Astros 5, Pirates 4: Ryota Igarashi's Poor Ninth Wastes James McDonald's Brilliant Start

March 24, 2012; Bradenton, FL, USA; Pittsburgh Pirates starting pitcher James McDonald (53) throws a pitch in the first inning against the Houston Astros at McKechnie Field. Mandatory Credit: Kim Klement-US PRESSWIRE

James McDonald worked seven (!!!) great innings and took a no-hitter into the sixth, but Ryota Igarashi's ninth-inning mess allowed the Astros to tie the game, then win it in the 10th inning.

It's a good thing this afternoon's game didn't happen in the regular season, or we'd all be moaning about it for weeks. As it stands, though, the Pirates lost a second straight game when a late-inning implosion by a pitcher who probably won't even make the team undid the strong work of a starting pitcher who will.

I was glad when Garrett Jones hit a two-run homer in the eighth to make it 4-1, because the 2-1 score to that point didn't really explain how badly the Pirates were beating the Astros. I'm not sure how hard McDonald was throwing, and it looks like his fastball command isn't totally there. And I would have liked to see him pitch the way he did against a team that can actually hit. But for the most part, he made the Astros look silly, and his curveball looked great. Through the first five innings, he only allowed one batter to reach, and that was on an error by Josh Harrison. McDonald got an out in the sixth when Andrew McCutchen made a great catch on a well-hit ball, but lost his no-hitter with one out when Travis Buck hit a weak single to center.

The Pirates, meanwhile, put a bunch of runners on base, but other than a couple first-inning runs, didn't have much to show for them until Jones' eighth-inning blast. Not that it mattered, with McDonald pitching well and with Chris Resop striking out two batters in a scoreless inning after him.

... And, you know, that should have been it. But then Igarashi came on in the ninth and walked Marwin Gonzalez and Brian Bixler. And then Scott Moore hit a wind-aided three-run homer to tie the game. Whoops.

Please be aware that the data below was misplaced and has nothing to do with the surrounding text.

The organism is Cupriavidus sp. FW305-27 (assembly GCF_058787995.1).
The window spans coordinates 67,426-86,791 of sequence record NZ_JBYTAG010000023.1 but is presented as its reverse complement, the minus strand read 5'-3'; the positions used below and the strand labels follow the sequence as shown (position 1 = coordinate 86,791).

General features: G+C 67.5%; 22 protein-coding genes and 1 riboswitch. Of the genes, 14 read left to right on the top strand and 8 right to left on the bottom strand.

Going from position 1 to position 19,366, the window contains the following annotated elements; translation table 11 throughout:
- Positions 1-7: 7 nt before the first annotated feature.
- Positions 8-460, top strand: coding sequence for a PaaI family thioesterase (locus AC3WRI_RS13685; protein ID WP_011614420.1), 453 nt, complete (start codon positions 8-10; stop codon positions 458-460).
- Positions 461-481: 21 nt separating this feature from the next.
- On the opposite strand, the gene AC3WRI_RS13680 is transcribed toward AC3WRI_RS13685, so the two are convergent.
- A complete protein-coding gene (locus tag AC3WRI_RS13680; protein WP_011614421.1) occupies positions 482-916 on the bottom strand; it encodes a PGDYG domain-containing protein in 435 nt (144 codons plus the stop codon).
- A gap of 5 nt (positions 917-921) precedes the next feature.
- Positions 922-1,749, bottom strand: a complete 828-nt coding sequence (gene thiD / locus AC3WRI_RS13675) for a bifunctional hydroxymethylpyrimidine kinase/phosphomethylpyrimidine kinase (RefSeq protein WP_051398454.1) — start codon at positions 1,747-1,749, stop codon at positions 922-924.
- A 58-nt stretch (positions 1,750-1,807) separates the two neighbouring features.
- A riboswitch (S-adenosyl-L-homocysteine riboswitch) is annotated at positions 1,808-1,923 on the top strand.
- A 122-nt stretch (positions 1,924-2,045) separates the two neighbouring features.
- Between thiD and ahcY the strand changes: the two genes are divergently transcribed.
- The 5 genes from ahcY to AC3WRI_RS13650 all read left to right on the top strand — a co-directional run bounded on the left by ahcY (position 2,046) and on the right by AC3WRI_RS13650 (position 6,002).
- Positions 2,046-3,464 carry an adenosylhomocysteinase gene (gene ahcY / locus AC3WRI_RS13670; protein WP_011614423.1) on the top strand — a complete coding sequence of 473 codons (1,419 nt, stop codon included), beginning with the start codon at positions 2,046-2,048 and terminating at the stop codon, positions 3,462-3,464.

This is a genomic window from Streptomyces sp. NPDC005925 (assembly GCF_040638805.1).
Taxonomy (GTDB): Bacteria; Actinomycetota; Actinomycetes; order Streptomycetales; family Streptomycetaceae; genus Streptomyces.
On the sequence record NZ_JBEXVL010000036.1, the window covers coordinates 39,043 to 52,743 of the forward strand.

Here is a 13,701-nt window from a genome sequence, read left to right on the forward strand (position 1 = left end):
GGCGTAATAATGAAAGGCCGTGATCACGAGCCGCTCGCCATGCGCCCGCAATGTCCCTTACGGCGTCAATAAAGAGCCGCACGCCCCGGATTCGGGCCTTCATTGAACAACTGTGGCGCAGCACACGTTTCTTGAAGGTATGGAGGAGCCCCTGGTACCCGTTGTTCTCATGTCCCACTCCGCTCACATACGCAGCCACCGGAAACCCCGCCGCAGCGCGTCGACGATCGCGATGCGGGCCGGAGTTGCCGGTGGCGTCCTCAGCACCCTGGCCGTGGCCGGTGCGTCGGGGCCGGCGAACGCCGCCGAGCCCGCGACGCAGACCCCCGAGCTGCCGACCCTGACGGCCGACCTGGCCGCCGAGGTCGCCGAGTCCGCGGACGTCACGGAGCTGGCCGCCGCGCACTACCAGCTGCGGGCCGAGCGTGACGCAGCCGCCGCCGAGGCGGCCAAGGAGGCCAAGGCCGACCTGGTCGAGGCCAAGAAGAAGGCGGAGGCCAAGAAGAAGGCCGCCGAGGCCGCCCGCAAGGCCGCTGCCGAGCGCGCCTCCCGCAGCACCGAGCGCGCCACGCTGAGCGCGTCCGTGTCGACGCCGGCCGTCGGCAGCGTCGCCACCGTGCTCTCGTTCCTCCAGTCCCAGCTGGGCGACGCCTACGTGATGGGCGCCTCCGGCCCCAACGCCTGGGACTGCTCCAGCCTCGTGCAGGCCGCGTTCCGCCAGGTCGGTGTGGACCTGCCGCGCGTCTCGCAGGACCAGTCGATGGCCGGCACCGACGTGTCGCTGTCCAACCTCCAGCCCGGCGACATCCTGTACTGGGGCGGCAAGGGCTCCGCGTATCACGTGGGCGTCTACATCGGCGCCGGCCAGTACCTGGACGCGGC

The Bucs nearly won the game in the bottom of the ninth when Jake Fox came up with two outs and a man on and smashed a ball to left, only to have it go just foul. Fox is a fun player to have up in that sort of situation, because he's so obviously trying to hit home runs a lot of the time. Anyway, he ended up walking, but Jose Tabata struck out to end the threat.

The Pirates called on minor-leaguer Kris Johnson to pitch the 10th, and Johnson was probably even worse than Igarashi was, throwing eight straight balls to begin his outing. Josh Rodriguez then missed a ball at shortstop, and the Astros scored the go-ahead run. Johnson somehow got out of the inning without any further damage, but the Pirates couldn't score in the bottom of the inning.

Anyway, none of what happened in those last couple innings is especially important. Igarashi isn't going to make the team now, but he wasn't going to before, either. The story of this game was James McDonald's excellent performance. He's had troubles this spring, but the fact that he worked seven innings today (that's something he does about twice a year) is great to see.

SB Nation Featured Video
Log In Sign Up

Log In Sign Up

Forgot password?

We'll email you a reset link.

If you signed up using a 3rd party account like Facebook or Twitter, please login with it instead.

Forgot password?

Try another email?

Almost done,

By becoming a registered user, you are also agreeing to our Terms and confirming that you have read our Privacy Policy.

Join Bucs Dugout

You must be a member of Bucs Dugout to participate.

We have our own Community Guidelines at Bucs Dugout. You should read them.

Join Bucs Dugout

You must be a member of Bucs Dugout to participate.

We have our own Community Guidelines at Bucs Dugout. You should read them.




Choose an available username to complete sign up.

In order to provide our users with a better overall experience, we ask for more information from Facebook when using it to login so that we can learn more about our audience and provide you with the best possible experience. We do not store specific user data and the sharing of it is not required to login with Facebook.